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The Problem, Progress Made and Prospects for the Future: Insights from Linked Data

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Presentation by Kathleen Call at the 2009 APPAM conference in Washington, DC, November 6 2009.

Presentation by Kathleen Call at the 2009 APPAM conference in Washington, DC, November 6 2009.

Published in: Education, Health & Medicine

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  • 1. The Problem, Progress Made and Prospects for the Future: Insights from Linked Data Kathleen Thiede Call Association for Public Policy Analysis and Management Washington DC November 6, 2009 Funded by a grant from the Robert Wood Johnson Foundation
  • 2. Themes
    • Problem – uncertainty about estimates of coverage and uninsurance undermine usefulness of data
    • Progress made – validation studies reduce uncertainty and increase confidence in use of coverage estimates
    • Prospects for the future
  • 3. Theme 1: Why it Matters
    • “ Until we can make progress in separating the measurement error from the reality of uninsurance, our policy solutions will continue to be inefficient, and our ability to measure our successes will continue to be limited.” (Czajka and Lewis, 1999)
  • 4. Theme 2: Reducing Uncertainty Through Validation Studies – Private * Matching versus experimental study a 1996 MEPS-HC and MEPS-IC b 2003 Minnesota Adult Tobacco Survey Known or Validated* Coverage Percent Self-Reported Known Coverage Percent Self-Reported Uninsurance * Private coverage Hill 2006; Kreider & Hill 2006 a 99% -- * Private and public coverage Hill 2006; Kreider & Hill 2006 a 95% -- Private- MN adults under age 65 Davern et al., 2006 b 99.4% 0.3% Private- MN adults over age 64 Davern et al., 2006 b 90.7% (98% report Medicare) 0.5%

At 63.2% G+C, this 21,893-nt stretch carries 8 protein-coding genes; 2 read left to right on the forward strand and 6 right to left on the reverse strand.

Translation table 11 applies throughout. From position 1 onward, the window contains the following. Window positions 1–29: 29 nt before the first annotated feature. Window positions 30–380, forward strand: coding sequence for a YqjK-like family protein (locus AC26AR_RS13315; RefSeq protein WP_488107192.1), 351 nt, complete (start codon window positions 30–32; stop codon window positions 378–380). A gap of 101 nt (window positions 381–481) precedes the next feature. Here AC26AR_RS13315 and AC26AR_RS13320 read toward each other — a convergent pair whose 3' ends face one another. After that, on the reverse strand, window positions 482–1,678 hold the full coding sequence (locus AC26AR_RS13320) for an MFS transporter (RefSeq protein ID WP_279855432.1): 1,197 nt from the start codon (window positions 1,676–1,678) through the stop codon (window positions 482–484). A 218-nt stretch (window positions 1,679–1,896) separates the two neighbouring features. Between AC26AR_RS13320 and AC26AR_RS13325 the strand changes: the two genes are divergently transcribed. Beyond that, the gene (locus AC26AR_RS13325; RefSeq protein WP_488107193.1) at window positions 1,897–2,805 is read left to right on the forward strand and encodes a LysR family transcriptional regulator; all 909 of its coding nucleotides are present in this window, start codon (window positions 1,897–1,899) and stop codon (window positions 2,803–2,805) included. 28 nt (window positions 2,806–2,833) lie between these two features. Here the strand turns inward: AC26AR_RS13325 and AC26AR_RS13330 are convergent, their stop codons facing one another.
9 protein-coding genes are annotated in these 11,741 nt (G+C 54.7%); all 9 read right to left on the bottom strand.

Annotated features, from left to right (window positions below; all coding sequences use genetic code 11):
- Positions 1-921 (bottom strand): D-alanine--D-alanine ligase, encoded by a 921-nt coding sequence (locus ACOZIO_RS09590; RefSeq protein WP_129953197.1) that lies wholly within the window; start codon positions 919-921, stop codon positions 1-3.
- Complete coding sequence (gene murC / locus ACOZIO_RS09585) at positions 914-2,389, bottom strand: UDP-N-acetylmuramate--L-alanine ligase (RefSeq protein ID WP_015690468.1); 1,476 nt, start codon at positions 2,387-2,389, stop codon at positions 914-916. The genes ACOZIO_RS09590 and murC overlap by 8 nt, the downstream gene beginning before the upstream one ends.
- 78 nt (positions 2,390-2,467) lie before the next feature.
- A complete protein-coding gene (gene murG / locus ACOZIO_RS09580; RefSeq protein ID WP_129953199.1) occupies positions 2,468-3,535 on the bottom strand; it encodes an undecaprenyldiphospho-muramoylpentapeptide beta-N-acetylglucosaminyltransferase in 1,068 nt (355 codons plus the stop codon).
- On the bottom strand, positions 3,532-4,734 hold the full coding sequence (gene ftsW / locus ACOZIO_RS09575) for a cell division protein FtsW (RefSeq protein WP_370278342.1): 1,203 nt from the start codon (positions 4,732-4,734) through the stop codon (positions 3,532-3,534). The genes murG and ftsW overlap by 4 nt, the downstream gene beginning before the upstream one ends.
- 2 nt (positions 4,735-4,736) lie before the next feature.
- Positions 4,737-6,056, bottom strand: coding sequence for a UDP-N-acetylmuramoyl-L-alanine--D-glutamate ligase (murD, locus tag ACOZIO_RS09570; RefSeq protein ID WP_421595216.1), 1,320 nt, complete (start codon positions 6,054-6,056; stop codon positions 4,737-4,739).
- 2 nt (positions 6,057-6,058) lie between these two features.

• 5. Theme 2: Reducing Uncertainty Through Validation Studies: Medicaid
  • 6. Theme 3: Directions for Future Research to Increase Confidence in Estimates
    • Studies speak to the power of linked data AND the power of collaboration
    • Validation of MEPS and ACS
    • Measurement
    • Unit non-response
    • Potential for overcount of Medicaid
  • 7. Theme 3: Challenges Ahead
    • Decide whether inference under uncertainty is possible
    • Challenge to researchers: do the rigorous research and go a step further—make it accessible and actionable
    • Challenge to policy makers: there are no easy answers and no perfect data—only estimates and cumulative evidence
  • 8. Contact information ©2002-2009 Regents of the University of Minnesota. All rights reserved. The University of Minnesota is an Equal Opportunity Employer www.shadac.org University of Minnesota School of Public Health Division of Health Policy and Management 2221 University Avenue, Suite 345 Minneapolis, Minnesota 55414 (612) 624-4802 Principal Investigator: Lynn A. Blewett, Ph.D. (blewe001@umn.edu) Investigator: Kathleen Thiede Call, Ph.D (callx001@umn.edu)